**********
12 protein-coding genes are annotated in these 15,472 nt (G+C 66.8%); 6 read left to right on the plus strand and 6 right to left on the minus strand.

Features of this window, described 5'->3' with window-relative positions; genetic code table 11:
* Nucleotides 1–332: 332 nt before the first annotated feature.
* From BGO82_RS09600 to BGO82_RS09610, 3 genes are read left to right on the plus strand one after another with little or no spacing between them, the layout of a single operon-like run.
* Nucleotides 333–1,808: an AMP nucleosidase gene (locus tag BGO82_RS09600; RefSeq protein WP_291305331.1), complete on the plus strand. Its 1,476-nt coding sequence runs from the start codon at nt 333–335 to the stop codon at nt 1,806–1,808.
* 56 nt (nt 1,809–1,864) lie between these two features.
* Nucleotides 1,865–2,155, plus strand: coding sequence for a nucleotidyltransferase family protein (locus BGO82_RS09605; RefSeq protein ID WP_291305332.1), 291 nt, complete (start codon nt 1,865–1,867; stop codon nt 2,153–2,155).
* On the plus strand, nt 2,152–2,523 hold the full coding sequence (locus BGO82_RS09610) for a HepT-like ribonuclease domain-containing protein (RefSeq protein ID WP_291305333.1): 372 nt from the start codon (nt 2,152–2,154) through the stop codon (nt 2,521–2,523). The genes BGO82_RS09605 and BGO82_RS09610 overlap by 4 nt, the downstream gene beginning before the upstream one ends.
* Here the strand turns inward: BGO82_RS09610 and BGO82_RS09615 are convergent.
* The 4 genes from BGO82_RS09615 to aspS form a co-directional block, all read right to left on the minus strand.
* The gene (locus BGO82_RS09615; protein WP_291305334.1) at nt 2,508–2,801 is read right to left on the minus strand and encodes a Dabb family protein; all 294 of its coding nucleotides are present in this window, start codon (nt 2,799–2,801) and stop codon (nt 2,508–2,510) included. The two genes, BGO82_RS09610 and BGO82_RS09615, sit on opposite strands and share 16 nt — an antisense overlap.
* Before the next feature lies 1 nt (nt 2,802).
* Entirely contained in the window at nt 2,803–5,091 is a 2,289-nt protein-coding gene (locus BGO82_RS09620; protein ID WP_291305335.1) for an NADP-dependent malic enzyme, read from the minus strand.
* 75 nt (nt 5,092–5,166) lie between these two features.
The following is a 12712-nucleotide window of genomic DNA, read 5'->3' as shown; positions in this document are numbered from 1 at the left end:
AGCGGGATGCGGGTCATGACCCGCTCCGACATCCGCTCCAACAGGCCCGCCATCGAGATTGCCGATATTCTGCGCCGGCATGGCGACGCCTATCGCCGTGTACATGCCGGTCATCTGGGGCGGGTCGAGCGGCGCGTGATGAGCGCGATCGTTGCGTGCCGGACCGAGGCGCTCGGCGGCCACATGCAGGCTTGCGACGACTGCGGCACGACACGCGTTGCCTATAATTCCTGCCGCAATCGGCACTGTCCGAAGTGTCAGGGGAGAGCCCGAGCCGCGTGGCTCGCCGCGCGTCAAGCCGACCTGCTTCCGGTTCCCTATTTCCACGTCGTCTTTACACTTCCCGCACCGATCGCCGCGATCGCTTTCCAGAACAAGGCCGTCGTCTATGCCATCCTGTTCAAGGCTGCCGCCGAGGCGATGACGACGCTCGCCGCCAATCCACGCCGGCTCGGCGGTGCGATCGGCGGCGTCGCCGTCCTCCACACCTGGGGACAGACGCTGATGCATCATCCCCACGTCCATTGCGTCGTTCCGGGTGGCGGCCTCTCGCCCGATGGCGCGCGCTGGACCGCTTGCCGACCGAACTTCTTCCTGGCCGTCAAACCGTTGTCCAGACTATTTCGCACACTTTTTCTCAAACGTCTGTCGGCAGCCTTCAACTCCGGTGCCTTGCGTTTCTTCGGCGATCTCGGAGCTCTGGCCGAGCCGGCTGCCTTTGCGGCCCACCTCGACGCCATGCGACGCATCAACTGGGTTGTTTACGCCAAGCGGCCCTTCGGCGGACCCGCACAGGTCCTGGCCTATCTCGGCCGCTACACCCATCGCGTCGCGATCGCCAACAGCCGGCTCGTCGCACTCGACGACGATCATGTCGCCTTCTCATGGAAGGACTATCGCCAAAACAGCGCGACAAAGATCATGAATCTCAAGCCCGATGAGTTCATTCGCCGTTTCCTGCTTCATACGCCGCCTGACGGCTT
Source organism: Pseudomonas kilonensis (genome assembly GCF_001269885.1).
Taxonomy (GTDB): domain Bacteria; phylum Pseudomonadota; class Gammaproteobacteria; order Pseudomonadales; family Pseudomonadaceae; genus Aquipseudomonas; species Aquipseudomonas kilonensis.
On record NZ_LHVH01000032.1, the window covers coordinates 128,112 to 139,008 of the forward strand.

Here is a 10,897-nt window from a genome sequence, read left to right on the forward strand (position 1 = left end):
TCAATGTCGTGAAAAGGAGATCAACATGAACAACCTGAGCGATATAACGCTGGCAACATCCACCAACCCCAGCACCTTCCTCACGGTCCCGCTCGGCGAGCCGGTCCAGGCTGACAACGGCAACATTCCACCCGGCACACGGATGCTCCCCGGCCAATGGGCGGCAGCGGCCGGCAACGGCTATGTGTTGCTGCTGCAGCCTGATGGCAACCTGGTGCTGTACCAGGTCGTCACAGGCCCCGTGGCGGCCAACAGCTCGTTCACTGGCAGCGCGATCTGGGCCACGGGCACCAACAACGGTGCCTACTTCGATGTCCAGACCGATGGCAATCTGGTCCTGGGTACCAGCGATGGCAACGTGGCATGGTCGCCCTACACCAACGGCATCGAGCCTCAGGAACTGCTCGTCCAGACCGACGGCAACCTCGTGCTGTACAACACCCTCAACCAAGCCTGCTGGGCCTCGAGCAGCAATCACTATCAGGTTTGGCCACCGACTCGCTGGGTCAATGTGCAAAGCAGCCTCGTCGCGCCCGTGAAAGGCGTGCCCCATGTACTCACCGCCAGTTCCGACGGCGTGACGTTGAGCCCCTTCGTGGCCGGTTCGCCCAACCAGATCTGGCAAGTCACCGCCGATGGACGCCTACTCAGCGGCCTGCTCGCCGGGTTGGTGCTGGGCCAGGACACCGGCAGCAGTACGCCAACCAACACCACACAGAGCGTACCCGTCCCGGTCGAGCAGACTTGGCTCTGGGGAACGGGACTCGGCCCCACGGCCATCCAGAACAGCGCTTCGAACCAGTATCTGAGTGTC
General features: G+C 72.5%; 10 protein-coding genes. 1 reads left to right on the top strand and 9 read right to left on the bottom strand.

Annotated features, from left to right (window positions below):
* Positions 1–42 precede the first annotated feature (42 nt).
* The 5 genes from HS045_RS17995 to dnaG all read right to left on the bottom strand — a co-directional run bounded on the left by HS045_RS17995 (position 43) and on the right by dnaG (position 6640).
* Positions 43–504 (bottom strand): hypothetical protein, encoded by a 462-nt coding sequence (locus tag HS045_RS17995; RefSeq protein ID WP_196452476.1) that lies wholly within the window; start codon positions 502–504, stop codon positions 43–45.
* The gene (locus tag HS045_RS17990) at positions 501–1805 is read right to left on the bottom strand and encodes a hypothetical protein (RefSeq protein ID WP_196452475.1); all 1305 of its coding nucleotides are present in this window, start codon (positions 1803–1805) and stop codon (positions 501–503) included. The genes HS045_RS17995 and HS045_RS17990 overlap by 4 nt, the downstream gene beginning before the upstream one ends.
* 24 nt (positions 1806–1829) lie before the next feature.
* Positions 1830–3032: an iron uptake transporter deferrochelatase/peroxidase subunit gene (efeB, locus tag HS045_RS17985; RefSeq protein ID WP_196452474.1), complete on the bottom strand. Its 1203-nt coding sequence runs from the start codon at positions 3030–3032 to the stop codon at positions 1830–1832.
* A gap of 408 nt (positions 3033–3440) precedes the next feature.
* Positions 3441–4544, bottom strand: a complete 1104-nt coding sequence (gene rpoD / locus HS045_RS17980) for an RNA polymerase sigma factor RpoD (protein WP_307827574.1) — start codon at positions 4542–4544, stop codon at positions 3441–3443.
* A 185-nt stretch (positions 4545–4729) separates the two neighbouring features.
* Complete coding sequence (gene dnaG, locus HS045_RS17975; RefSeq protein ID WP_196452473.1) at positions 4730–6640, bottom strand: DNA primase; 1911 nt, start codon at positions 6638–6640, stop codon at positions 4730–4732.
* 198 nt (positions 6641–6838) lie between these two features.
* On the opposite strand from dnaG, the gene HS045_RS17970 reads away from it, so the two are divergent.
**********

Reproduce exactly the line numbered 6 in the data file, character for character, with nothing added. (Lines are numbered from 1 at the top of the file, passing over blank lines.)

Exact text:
* 56 nt (nt 1,809–1,864) lie between these two features.